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## Homework Statement

Find a function ##u## such that

##\int_{-\infty}^\infty u(x-y)e^{-|y|}dy=e^{-x^4}##.

## Homework Equations

Not really sure how to approach this but here's a few of the formulas I tried to use.

Fourier transform of convolution

##\mathscr{F} (f*g)(x) \to \hat f(\xi ) \hat g(\xi )##.

##\mathscr{F} e^{-a|x|} \to 2a(\xi² +a^2)^{-1}##

Plancherel's Theorem

If ##f,g \in L^2## then

##\langle \hat f,\hat g \rangle = 2\pi \langle f, g \rangle##.

## The Attempt at a Solution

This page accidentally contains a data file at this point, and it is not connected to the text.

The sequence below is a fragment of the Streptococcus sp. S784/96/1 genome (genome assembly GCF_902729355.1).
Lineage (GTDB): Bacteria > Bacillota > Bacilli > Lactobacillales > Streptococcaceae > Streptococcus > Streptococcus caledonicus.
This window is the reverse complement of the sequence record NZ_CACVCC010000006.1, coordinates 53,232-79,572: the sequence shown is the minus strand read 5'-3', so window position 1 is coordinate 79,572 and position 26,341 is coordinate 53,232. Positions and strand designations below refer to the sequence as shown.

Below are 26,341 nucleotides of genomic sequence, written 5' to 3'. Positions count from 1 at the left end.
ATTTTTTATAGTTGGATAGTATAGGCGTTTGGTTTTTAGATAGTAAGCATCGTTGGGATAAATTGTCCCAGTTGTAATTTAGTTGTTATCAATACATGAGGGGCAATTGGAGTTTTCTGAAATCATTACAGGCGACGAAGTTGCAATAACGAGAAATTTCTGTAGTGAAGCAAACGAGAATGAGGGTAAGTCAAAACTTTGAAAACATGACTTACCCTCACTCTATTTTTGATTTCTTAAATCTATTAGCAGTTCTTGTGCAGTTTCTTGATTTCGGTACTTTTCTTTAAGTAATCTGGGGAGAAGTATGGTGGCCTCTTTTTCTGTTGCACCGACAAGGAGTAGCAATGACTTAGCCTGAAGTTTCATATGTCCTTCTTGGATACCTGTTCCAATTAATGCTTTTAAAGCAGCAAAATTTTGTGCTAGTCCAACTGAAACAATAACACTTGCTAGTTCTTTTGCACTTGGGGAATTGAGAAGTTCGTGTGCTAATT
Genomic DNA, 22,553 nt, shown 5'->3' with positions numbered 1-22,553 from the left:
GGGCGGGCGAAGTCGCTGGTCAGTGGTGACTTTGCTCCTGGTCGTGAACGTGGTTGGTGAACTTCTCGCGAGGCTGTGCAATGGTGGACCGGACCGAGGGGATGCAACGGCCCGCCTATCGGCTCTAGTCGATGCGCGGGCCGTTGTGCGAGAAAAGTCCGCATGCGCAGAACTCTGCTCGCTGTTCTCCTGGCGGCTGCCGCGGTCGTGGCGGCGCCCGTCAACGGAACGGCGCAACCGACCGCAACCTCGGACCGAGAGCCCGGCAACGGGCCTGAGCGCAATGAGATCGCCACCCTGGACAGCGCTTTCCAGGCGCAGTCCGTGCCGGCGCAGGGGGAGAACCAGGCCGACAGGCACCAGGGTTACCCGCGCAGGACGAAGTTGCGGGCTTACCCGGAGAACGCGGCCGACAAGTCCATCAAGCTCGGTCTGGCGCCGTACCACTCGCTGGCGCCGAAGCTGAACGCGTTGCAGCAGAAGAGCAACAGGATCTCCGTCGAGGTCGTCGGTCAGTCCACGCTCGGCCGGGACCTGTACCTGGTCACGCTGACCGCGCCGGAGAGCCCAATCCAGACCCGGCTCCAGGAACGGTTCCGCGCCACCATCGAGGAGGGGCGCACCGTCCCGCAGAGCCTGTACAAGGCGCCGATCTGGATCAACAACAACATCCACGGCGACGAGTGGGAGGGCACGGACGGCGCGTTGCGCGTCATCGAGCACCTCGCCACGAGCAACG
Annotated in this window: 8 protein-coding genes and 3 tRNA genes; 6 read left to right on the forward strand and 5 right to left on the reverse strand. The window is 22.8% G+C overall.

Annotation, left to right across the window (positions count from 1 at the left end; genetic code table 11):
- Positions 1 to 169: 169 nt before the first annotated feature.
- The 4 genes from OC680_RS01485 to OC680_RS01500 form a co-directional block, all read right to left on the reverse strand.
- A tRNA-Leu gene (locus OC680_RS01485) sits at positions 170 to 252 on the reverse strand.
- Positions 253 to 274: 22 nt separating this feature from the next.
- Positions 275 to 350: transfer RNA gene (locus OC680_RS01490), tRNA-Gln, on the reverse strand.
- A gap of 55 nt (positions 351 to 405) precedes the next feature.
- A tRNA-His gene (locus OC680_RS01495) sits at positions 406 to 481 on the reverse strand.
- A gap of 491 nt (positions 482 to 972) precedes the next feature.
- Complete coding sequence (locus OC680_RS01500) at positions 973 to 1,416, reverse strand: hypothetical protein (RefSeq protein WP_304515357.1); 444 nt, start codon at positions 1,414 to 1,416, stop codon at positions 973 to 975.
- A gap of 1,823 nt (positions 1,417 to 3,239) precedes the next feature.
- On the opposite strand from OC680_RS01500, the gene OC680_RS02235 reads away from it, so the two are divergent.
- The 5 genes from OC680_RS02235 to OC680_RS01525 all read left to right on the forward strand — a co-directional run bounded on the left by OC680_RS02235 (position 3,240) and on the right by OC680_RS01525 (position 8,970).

The left side is the convolution ##u*(e^{-|x|}## Taking the Fourier transform I have

##\hat u2(\xi^2+1)^{-1}= \mathscr{F}(e^{-x^4})##.

Which I don't know the fourier transform of nor how to calculate the inverse.

I also tried to somehow look at the integral as a scalar product and use Plancherel's formula but that didn't work at all. Any ideas on how I should approach the problem? I don't even know if I should use the Fourier transform for this, the problem was just grouped with other exercises on Fourier transforms.